Therefore, Buddhist spiritual cultivation focuses on nurturing one’s ability to generate good karma through thought, speech, and action. Once the practitioner has purified his bad karma and is steadfast in performing good deeds, he contemplates on the universal truth that even the vicious cycle of suffering (samsara) can be transcended. The cycle of samsara is the ceaseless suffering one undergoes when he is still subject to the law of causality (karma). However, when he has fully realized through his non-dualistic lens that there is no discrimination between good and bad, he is freed from the cycle of samsara and thus is liberated from suffering.

Buddhism through logical reasoning demonstrates that what we in our ignorance see as fate or divine intervention is in reality a consequence of our own actions. Once we realize that our lives simply operate under the universal law of causality, we are resolved from the fear of death and no longer view ourselves as powerless in control of our lives. Instead, we become responsible for our own actions, and happiness becomes something that is a product of our own behavior.

In Stoic thought, human beings are integral members of the universe (cosmos), and human nature is a part of the nature of the universe. Furthermore, human happiness is living according to nature. Now , the most characteristic feature of human nature is virtue. It is the perfect quality of the mind. Since the mind perceives everything and its impression dictates all human emotions and opinions, the mind is the seat of human happiness. Virtue is the perfect quality of the mind. Philosophy is a cultivation of virtue.

Therefore, a man of virtue is happy. The Stoics also concede that many things which we pursue in life with passion are properties of Fortune. It also follows that they are subject to her whim, and therefore the Stoics label them as ‘preferred indifferences’ and instead focus on virtue which is the only true possession of men. The Stoic understanding of human nature is directly correlated to Stoic ethics which always encourages its students to strive for what is actually in their control. The Stoic sage is a truly happy man because he has withdrawn himself from all the distractions and indifferences which haunt other men and has cultivated virtue, the only prerequisite for happiness. Seneca, in his dialogue portraying the ideal Stoic sage, emphasizes the power of philosophy in making a firm stance against the ceaseless onslaughts of Fortune:

“The wise man is not subject to injury. Therefore, it does not matter how many weapons are thrown at him since none can pierce him. Just as certain stones are so hard they are impervious to iron, and adamant cannot be cut or split or worn away, but actually blunts whatever impinges on it; just as some things cannot be consumed by fire, but even when engulfed by flames retain their shape and hardness; just as certain cliffs, jutting into the sea, break the force of the waves, and though battered for untold ages show no signs of their fury; so the mind of the wise man is unyielding, and has acquired such a degree of power as to make it as safe from injury as the things I have mentioned.”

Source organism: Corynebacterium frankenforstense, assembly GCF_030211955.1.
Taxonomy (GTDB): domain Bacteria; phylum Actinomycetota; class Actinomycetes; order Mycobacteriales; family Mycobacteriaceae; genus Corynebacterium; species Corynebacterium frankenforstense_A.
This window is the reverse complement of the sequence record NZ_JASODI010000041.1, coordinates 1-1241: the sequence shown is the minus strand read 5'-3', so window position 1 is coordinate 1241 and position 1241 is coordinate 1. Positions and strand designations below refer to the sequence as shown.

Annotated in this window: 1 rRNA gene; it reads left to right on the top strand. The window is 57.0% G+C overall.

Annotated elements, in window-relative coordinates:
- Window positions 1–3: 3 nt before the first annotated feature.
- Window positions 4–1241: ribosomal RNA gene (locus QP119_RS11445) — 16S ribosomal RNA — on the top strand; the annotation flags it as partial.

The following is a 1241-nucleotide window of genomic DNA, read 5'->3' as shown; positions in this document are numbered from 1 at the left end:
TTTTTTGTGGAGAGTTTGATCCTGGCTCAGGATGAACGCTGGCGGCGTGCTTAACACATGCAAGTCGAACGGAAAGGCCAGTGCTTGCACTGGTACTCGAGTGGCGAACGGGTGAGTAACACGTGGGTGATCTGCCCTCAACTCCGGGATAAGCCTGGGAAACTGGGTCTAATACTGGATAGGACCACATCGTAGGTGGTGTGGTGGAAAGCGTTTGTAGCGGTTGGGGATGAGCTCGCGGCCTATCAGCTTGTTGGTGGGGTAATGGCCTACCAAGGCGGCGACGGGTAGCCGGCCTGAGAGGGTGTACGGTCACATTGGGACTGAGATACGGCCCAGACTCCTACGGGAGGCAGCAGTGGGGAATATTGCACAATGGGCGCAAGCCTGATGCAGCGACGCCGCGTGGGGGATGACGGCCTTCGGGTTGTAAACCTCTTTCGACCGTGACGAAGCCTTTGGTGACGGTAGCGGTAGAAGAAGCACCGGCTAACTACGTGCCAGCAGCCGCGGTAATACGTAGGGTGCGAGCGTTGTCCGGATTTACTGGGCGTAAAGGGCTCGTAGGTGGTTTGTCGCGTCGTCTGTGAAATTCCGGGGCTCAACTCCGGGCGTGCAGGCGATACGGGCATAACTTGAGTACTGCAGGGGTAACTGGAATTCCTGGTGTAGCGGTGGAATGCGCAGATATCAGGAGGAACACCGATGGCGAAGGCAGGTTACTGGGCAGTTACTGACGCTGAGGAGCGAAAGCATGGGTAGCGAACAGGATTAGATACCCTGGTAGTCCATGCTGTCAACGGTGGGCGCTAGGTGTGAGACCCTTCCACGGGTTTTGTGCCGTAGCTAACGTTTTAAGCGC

To the Stoics, Fortune (i.e. divine intervention) was not so much a perpetual enemy of mankind as a worthy opponent who puts the philosopher’s virtue and strength of character to test . The relationship between virtue and fortune in the Stoic system of thought reflects the conventional theology at the time in Greece and Rome where gods were worshipped based on the common belief that divine beings constantly intervened in human affairs.

In a way, the Stoics were trying to transcend the divine intervention and through philosophy transform themselves into gods. For , Seneca proudly proclaims that a true Stoic sage rivals the gods and differs from them only that he is limited in time. Stoicism, unlike Buddhism, recognizes the role of Fate (Fortuna) in human affairs but reminds us that we can overcome divine intervention through cultivation of virtue and ethical life style. Philosophy as a whole becomes the antidote for fear of death.

What is strikingly similar in these two schools of thought is the emphasis on mental fortitude in face of Fortune (i.e. divine intervention): the Buddhists call it spiritual cultivation, the Stoics call it virtue. Either way, only the true master of his mind can call himself happy. Of course, Buddhism and Stoicism are part of a perennial tradition of humanity that seeks an escape from divine intervention. Whether one spends his lifetime constructing a shelter from fate built on wealth, power, and prestige or cultivates invulnerability of the mind from the blows of fortune, he is a fugitive of fate.

Some have tried to win the favor of the gods through worship while others have tried to make a bold stance against them, but they both realize that human life is inevitably inseparable from the gods: our lives are defined by the relationship with the divine. With the divine looming in the background, we all seek refuge from suffering and search for a haven called happiness.